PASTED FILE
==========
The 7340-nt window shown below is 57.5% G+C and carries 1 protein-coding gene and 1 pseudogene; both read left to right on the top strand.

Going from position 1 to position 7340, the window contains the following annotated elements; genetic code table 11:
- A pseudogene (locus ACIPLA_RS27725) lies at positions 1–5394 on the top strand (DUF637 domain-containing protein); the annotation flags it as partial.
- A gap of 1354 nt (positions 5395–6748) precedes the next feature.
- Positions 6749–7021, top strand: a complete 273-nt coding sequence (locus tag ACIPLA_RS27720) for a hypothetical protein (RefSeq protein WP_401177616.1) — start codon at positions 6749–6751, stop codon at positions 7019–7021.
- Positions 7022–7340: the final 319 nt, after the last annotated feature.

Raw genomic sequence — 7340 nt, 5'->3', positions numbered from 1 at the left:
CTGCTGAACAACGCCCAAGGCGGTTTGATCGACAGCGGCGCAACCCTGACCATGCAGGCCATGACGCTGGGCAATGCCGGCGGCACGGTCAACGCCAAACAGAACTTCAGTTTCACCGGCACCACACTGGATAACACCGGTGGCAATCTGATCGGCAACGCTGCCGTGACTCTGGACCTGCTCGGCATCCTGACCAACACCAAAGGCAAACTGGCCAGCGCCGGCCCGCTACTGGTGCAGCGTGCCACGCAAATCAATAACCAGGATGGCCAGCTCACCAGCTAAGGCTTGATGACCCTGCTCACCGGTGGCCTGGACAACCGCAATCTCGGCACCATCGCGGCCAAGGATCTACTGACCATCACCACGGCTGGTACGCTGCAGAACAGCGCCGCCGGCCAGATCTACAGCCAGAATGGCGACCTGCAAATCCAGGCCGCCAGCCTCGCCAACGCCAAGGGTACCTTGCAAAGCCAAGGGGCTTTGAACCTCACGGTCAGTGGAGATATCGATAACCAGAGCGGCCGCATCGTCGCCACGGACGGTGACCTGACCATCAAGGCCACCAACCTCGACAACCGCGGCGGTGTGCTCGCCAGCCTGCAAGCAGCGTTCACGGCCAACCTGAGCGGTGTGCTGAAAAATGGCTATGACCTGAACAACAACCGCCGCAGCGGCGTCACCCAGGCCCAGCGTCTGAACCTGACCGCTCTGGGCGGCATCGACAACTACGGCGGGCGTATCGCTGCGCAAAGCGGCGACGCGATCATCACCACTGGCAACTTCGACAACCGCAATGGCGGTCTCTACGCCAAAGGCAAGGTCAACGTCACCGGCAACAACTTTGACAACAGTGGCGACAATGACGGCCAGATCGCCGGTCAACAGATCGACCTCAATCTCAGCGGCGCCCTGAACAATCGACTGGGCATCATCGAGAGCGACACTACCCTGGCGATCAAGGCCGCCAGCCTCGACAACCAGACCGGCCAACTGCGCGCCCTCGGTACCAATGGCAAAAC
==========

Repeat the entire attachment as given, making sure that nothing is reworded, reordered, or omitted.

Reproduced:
The 7340-nt window shown below is 57.5% G+C and carries 1 protein-coding gene and 1 pseudogene; both read left to right on the top strand.

Going from position 1 to position 7340, the window contains the following annotated elements; genetic code table 11:
- A pseudogene (locus ACIPLA_RS27725) lies at positions 1–5394 on the top strand (DUF637 domain-containing protein); the annotation flags it as partial.
- A gap of 1354 nt (positions 5395–6748) precedes the next feature.
- Positions 6749–7021, top strand: a complete 273-nt coding sequence (locus tag ACIPLA_RS27720) for a hypothetical protein (RefSeq protein WP_401177616.1) — start codon at positions 6749–6751, stop codon at positions 7019–7021.
- Positions 7022–7340: the final 319 nt, after the last annotated feature.

Raw genomic sequence — 7340 nt, 5'->3', positions numbered from 1 at the left:
CTGCTGAACAACGCCCAAGGCGGTTTGATCGACAGCGGCGCAACCCTGACCATGCAGGCCATGACGCTGGGCAATGCCGGCGGCACGGTCAACGCCAAACAGAACTTCAGTTTCACCGGCACCACACTGGATAACACCGGTGGCAATCTGATCGGCAACGCTGCCGTGACTCTGGACCTGCTCGGCATCCTGACCAACACCAAAGGCAAACTGGCCAGCGCCGGCCCGCTACTGGTGCAGCGTGCCACGCAAATCAATAACCAGGATGGCCAGCTCACCAGCTAAGGCTTGATGACCCTGCTCACCGGTGGCCTGGACAACCGCAATCTCGGCACCATCGCGGCCAAGGATCTACTGACCATCACCACGGCTGGTACGCTGCAGAACAGCGCCGCCGGCCAGATCTACAGCCAGAATGGCGACCTGCAAATCCAGGCCGCCAGCCTCGCCAACGCCAAGGGTACCTTGCAAAGCCAAGGGGCTTTGAACCTCACGGTCAGTGGAGATATCGATAACCAGAGCGGCCGCATCGTCGCCACGGACGGTGACCTGACCATCAAGGCCACCAACCTCGACAACCGCGGCGGTGTGCTCGCCAGCCTGCAAGCAGCGTTCACGGCCAACCTGAGCGGTGTGCTGAAAAATGGCTATGACCTGAACAACAACCGCCGCAGCGGCGTCACCCAGGCCCAGCGTCTGAACCTGACCGCTCTGGGCGGCATCGACAACTACGGCGGGCGTATCGCTGCGCAAAGCGGCGACGCGATCATCACCACTGGCAACTTCGACAACCGCAATGGCGGTCTCTACGCCAAAGGCAAGGTCAACGTCACCGGCAACAACTTTGACAACAGTGGCGACAATGACGGCCAGATCGCCGGTCAACAGATCGACCTCAATCTCAGCGGCGCCCTGAACAATCGACTGGGCATCATCGAGAGCGACACTACCCTGGCGATCAAGGCCGCCAGCCTCGACAACCAGACCGGCCAACTGCGCGCCCTCGGTACCAATGGCAAAAC